Economic data was also a major focus this week as the long awaited Q2 GDP number was not as bad as feared and showed the economy contracted at a 32.9% annualized rate. The decline came in ahead of consensus expectations which called for a 34.6% drop. Other data released throughout the week included initial jobless claims of 1.43M, which was its second weekly increase after a period of decline since April 4th, leading some to believe the economic rebound may be slowing. July’s consumer confidence registered at 92.6 versus June’s 98.3, as expectations looking further out softened.
There was a lot of attention throughout the week on the
lack of progress in negotiations between Republicans and Democrats in order to
reach a formal agreement for a fifth stimulus bill. The two primary parties
remain at odds with one another as various aspects of the last stimulus package
expired on August 1st. Senate leadership revealed their $1T proposal last
Monday, remaining very far apart from Democratic expectations, after they had
passed a $3.5T package through the house in early May. While high level talks
between representatives from each party continued throughout the week, no signs
of compromise seemed to emerge, primarily because reports indicate the GOP
itself is split on its own parties’ proposal.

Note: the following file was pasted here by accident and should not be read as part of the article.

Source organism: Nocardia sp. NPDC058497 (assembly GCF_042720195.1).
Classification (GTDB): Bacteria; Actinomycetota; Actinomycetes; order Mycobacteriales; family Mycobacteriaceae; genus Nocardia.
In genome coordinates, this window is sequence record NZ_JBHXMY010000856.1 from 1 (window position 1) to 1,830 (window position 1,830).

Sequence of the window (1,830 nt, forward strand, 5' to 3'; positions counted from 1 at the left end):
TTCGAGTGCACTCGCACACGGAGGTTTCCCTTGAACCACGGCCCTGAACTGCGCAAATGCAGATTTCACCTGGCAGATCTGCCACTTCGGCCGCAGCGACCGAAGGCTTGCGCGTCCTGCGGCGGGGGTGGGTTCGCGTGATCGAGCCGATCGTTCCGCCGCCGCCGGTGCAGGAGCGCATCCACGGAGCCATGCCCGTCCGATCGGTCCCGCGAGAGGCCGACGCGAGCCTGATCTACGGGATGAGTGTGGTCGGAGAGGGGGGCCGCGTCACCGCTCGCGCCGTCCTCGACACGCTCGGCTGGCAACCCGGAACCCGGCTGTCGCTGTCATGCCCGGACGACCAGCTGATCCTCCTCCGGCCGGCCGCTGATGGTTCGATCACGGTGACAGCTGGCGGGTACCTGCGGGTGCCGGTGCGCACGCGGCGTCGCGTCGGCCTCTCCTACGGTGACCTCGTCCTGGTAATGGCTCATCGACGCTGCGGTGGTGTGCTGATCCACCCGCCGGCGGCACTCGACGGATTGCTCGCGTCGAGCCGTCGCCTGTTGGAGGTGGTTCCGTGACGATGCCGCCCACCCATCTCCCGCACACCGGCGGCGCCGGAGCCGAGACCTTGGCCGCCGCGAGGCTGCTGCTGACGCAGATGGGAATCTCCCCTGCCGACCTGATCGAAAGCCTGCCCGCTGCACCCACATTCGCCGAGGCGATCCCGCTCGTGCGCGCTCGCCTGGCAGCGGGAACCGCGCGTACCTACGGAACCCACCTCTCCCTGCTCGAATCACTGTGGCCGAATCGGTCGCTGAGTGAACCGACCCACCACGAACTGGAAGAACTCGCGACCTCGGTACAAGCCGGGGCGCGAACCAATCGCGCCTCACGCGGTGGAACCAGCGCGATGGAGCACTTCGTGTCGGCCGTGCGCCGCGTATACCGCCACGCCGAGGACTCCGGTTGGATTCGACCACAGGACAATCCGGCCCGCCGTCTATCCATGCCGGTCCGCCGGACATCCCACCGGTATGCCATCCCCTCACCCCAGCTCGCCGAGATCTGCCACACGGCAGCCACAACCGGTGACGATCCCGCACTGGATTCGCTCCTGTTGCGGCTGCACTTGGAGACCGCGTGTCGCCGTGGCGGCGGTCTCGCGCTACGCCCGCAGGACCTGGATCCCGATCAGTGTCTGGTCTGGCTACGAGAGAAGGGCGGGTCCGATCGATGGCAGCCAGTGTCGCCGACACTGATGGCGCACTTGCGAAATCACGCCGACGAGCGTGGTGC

While there were very few meaningful developments from
the FOMC meeting this week, as expected, it is worth noting that rates were
left unchanged near zero percent. The only real change made to the official,
released statement was that the course of the economy will still largely depend
on the virus. During his press conference, Chairman Powell reiterated that the committee will not
raise rates anytime soon and that the central bank will continue to make
“sizeable” purchases of Treasuries and MBS’s. Ultimately the chairman struck a
dovish tone saying the “fed will do what it can for “as long as it takes”.
U.S. stocks finished broadly higher after better-than-expected manufacturing data helped boost sentiment globally. Markets were once again led higher by the Nasdaq which posted gains of 1.47% followed by the Dow Jones and S&P 500. The Nasdaq once again traded to new all-time highs closing above 10,900 and posting its fourth straight session of gains. Tech was the big leader after some help from heavyweights Microsoft and Apple, as both extended their gains from last week. Healthcare was the only other outperformer in Monday’s session, receiving a boost amid earnings, positive COVID-19 headlines and M&A news. Headlines were more single-stock related, however had a positive flow-through effect after McKesson reported an earnings beat and a raise, Varian Medical Systems (VAR) announcing they will be acquired by Siemens Healthineers for $16.4B, and Eli Lilly & Co announcing the start of their Phase 3 trials for their Coronavirus treatment.
Top Performing Names on Monday within XLK (Technology ETF)
All other sectors lagged broader market gains as only Industrials, Energy and Financials ended in the green, while all others closed lower. The July ISM Manufacturing headline of 54.2 was the highest point since March of 2019 and came in ahead of estimates, which called for 54. The 1.6-point gain month-over-month was the third straight month of growth, while eight of the 11 components improved sequentially. Additionally, adding to the risk-on tone was the addition of 47K new COVID-19 cases, the smallest daily increase in almost a month.
There were very few developments on the next stimulus bill as the White House and Democrats have said that although they have made “some progress” during Saturday’s discussions, however, there still remained substantial differences including: